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The Franklin's bumble bee can be distinguished from other bumble bees by its distinctive pattern of yellow on the thorax that extends rearward forming an inverted U-shape. It has an almost completely black abdomen with two small white spots at the tip. Females have a predominantly black face with yellow on top of the head, while males have mostly yellow on the front of their faces.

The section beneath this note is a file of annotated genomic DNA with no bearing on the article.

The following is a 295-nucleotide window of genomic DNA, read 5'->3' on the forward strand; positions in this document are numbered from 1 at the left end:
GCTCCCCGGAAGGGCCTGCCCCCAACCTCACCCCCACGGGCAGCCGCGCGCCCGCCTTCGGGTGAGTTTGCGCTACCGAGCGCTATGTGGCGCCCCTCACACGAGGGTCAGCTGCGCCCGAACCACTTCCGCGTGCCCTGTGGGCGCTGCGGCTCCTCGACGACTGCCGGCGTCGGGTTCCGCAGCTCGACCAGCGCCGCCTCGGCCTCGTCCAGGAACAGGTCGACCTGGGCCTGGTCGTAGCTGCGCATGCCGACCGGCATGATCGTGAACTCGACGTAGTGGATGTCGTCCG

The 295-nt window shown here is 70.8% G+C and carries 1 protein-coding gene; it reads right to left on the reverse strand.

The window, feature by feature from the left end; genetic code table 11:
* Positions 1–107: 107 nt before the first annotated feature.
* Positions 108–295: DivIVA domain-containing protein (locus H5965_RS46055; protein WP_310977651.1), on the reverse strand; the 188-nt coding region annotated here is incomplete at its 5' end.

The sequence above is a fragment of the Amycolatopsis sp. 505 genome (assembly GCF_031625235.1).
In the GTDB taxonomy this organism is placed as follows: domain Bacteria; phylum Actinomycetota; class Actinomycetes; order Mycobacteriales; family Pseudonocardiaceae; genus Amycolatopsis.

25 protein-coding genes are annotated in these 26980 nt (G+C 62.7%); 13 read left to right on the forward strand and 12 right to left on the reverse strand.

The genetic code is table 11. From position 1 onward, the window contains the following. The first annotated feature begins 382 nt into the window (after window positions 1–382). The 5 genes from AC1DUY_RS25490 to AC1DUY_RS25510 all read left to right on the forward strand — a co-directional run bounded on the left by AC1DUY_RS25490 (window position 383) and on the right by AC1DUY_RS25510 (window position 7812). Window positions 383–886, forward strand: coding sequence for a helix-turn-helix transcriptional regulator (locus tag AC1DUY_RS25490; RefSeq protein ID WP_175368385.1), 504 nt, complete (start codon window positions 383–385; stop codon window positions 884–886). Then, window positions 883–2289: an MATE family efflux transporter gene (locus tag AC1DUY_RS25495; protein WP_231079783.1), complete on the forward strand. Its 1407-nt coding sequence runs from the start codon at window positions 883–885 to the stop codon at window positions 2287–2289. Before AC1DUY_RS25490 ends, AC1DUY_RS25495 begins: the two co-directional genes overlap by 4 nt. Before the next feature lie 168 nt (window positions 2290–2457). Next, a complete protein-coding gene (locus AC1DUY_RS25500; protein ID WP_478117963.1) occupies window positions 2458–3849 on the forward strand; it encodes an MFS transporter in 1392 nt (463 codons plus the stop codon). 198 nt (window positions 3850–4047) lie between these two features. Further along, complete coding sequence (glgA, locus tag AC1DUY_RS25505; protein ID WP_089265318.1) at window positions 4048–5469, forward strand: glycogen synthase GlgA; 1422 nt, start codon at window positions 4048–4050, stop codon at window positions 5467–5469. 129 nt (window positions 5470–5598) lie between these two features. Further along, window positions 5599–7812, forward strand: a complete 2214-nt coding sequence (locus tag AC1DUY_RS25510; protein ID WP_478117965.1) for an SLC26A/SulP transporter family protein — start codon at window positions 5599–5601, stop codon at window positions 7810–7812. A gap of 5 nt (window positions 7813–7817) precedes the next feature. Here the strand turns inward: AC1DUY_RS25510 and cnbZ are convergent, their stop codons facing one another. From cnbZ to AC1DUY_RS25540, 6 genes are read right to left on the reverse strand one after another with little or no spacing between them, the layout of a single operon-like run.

The Franklin's bumble bee has the smallest range of any bumble bee in the world, occurring between southern Oregon and northern California between the Coast and Sierra Cascade Ranges. It's range encompasses 190 miles north to south and 70 miles east to west. In the past the Franklin's bumble bee was abundant in its range, but is now feared to be extinct or nearly so. Surveys throughout the bee's range were unable to locate any individuals in 2004, 2005, and 2007; one worker bee was found in 2006. Franklin's bumble bee underwent extreme declines in the late 1990's, most likely because of exotic diseases that were inadvertently introduced through commercial bumble bee importations for greenhouse pollination of tomatoes. Other threats include habitat loss, pesticides, and pollution.